Connecting kids to culture

| 27/07/2009

(CNS): Nasaria Chollette, Education Officer with the National Museum, is spending the summer sharing Cayman’s cultural heritage with the younger members of the community. Commencing a busy round of cultural activities, Chollete is taking on on the character of “Miss Nas Museum Guru” this week to appear at the Cayman National Cultural Foundation’s (CNCF) summer camp. The camp is part of a Museum drive towards enriching cultural experiences and strengthening their preservation. ‘Miss Nas’ is also scheduled to appear on CITN’s Kidz Stuff programme; she is working on a “Sands of Cayman” exhibition; and she has proposed a “Cultural Cayman” package as part of the induction programme for teachers new to the Islands.

“The reason I created the ‘Miss Nas’ character is that I wanted to appeal to younger children,” says Chollette, pointing to a felt need to overcome a level of disconnect with Caymanian culture among the younger set. “And I wanted learning to be fun,” she added in a release from the Museum.

At the CNCF summer camp Miss Nas Museum Guru is teaching creative writing with a cultural flair. The camp, which has as its theme ‘Pass it Down’, features local artisans and artists, seeking to pass on traditional arts and crafts, such as crocheting and quadrille, among other indigenous creative activities.

For her role at this week’s CNCF summer camp, Miss Nas is “digging” for stories passed down through families for elaboration by the children. “I am having the students collect stories from their families so they can create their own story books with illustrations,” she says.

For her CITN Kidz Stuff appearance scheduled to be aired later this summer, Miss Nas was filmed at a Colliers, Gun Bay, location, where the cockspur vine is plentiful. The subject of her segment was the seed of the cockspur, known to generations of Cayman’s children as ‘Nickas’. The Cayman cockspur seed is commonly grey, though some rare ones boast an orange yellow hue. The colour and look of the seeds vary from country to country, coming in such exotic patterns as polka dots and stripes in other places.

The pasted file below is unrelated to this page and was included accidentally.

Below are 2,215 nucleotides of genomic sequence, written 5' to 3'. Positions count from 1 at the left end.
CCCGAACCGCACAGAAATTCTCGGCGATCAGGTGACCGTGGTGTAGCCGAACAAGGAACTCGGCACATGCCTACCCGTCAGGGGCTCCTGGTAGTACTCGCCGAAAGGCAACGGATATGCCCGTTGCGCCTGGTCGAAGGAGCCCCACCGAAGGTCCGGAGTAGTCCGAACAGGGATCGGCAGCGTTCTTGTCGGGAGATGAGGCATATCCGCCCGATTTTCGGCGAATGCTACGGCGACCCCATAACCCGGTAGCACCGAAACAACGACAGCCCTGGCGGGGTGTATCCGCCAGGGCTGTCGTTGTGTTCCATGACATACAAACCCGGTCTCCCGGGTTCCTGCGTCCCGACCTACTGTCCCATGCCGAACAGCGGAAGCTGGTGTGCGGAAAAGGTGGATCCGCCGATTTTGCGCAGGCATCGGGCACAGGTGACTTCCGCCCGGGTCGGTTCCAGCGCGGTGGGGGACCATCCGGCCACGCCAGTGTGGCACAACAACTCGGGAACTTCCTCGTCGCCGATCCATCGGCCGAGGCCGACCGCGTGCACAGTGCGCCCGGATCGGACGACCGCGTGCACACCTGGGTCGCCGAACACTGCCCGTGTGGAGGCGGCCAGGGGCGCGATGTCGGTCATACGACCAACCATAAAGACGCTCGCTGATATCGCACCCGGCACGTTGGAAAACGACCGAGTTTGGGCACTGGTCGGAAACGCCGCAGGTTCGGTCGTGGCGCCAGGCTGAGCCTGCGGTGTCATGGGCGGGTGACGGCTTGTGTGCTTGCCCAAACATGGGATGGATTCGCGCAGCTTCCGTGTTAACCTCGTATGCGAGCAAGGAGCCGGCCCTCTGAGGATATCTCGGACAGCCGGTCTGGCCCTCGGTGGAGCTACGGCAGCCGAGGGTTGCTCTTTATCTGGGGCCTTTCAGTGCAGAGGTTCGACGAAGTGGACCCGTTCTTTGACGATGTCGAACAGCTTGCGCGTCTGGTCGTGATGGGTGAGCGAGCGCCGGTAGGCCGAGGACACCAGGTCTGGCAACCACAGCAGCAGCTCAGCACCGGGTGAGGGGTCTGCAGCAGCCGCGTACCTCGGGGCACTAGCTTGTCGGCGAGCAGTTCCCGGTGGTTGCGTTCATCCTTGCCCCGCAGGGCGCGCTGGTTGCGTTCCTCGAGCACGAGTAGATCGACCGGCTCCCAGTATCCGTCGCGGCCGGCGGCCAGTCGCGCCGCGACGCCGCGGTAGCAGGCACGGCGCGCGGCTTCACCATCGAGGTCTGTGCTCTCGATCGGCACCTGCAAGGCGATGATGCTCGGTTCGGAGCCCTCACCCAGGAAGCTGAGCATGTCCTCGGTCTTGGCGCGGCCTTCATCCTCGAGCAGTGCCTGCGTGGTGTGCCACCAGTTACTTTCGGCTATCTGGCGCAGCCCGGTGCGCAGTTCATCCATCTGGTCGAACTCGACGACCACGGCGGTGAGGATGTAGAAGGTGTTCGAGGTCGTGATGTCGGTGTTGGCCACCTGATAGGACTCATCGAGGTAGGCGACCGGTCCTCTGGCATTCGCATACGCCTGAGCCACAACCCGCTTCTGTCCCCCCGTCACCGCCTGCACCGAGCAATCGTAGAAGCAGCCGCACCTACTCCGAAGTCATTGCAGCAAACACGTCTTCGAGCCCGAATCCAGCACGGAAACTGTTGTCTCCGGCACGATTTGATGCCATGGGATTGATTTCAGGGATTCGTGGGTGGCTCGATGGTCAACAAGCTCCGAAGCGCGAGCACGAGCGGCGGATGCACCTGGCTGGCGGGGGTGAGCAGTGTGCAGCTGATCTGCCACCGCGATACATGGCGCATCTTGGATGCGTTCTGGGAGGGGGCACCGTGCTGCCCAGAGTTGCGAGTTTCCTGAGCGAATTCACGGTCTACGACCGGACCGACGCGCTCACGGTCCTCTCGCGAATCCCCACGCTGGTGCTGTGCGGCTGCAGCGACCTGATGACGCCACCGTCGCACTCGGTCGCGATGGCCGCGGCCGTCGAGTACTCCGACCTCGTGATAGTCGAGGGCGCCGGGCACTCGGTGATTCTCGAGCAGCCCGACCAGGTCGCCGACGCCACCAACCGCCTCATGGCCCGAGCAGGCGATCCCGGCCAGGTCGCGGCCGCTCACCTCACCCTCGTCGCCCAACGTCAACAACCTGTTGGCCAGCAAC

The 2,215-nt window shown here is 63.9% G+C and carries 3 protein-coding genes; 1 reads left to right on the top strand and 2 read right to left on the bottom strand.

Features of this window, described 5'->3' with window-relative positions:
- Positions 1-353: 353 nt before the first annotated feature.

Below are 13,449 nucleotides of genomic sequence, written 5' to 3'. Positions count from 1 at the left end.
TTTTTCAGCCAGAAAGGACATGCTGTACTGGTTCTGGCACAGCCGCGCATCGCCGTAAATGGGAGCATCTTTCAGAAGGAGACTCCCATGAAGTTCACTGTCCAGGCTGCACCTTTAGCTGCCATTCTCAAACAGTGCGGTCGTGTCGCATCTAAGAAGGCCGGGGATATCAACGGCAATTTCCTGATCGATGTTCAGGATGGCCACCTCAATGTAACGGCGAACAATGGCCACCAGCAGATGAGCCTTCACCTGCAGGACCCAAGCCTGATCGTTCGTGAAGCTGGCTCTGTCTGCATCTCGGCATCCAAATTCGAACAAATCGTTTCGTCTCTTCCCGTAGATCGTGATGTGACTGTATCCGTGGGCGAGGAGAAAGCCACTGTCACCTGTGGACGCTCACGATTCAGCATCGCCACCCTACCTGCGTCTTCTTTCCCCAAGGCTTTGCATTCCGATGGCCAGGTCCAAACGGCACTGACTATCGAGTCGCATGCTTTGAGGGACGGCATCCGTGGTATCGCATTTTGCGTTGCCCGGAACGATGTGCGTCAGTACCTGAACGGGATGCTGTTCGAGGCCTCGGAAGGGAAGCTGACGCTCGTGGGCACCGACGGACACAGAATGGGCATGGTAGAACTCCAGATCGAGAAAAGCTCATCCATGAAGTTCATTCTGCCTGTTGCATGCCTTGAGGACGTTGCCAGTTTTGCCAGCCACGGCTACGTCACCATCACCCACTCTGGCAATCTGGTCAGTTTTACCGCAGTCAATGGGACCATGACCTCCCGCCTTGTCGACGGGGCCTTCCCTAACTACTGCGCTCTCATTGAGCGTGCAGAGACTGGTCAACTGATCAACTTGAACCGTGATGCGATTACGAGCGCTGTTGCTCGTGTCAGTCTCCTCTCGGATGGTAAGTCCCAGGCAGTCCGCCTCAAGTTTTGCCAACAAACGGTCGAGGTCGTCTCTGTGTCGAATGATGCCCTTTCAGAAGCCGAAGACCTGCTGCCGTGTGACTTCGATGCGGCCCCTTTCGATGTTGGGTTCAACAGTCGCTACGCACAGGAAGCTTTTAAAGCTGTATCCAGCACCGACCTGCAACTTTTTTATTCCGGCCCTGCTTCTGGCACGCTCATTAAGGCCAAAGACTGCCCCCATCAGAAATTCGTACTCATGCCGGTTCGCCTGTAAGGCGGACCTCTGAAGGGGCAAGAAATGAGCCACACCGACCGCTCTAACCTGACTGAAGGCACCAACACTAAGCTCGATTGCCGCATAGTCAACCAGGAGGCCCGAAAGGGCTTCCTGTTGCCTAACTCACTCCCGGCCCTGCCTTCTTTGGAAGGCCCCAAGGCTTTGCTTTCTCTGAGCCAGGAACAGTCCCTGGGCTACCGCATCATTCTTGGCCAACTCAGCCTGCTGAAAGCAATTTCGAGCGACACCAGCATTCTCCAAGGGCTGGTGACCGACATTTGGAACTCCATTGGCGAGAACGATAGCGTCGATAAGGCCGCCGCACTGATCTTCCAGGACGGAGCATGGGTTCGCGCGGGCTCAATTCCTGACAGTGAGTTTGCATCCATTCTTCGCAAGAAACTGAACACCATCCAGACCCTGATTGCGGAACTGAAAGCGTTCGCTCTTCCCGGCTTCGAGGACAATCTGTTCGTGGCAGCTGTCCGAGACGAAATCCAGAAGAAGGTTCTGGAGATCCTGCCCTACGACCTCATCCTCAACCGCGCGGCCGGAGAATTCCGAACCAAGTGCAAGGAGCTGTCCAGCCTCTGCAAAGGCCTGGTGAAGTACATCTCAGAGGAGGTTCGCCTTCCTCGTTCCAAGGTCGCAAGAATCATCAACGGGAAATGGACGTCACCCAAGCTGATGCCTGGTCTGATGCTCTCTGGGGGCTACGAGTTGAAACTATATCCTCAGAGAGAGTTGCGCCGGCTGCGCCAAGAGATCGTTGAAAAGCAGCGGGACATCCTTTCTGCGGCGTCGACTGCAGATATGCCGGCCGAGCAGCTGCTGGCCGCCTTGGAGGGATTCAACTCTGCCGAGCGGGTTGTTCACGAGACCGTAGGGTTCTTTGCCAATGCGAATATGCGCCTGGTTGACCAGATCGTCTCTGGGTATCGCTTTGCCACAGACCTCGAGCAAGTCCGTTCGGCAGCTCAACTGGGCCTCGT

Traditionally, Nickas have fascinated children because the seeds become hot when stroked in rapid succession against a solid surface. They are also used locally as the pawns in a board game variously called “Wauri” and “Mancala.” “It is really a ‘mind game’, or a ‘strategy game,’ if you will,” explains Chollette, and the game seems to have been passed down in some families over several generations.

Children across the three islands are also busy preparing for the Sands of Cayman project. Miss Nas provided information, which teachers have incorporated into their curricula. Plans are that when schools re-open in September the children will display sand of varioustextures and colours, relating them to specific locations across the Islands. The sand samples will be exhibited in clear, Plexiglas tubes.

As part of another project in preparation for September’s school opening, Chollette has proposed a “Cultural Caravan” as an aspect of the Education Department’s annual teacher induction programme. The new teacher cultural tour package involves a one-day excursion around the Islands, with stops at important cultural and historic sites.

“The aim is also to assist teachers in gaining first-hand insights into Caymanian culture and lifestyles so that they may better understand students and what motivates and affects their classroom responses and behaviours,” says Chollette. She hopes that the programme can be extended to periods throughout the school year to help bridge some of the understandable gaps when new persons come into sensitive roles in the community.

All of these cultural projects are aspects of her efforts on behalf of the Museum to build bridges and effect new understandings and insights into Caymanian culture among a cross-section of the community. This goal will take particular form in the latest project to be launched – that of bringing new life to local folklore by means of the family-story venture at the CNCF summer camp project, she says.

“It’s a simple concept: young people who know their history and are proud of it are strengthened by it and grow into adults who can change the world for the better,” says Chollette. “Rootless people just drift around like coconuts in the sea, fully at the disposal of the waves.”

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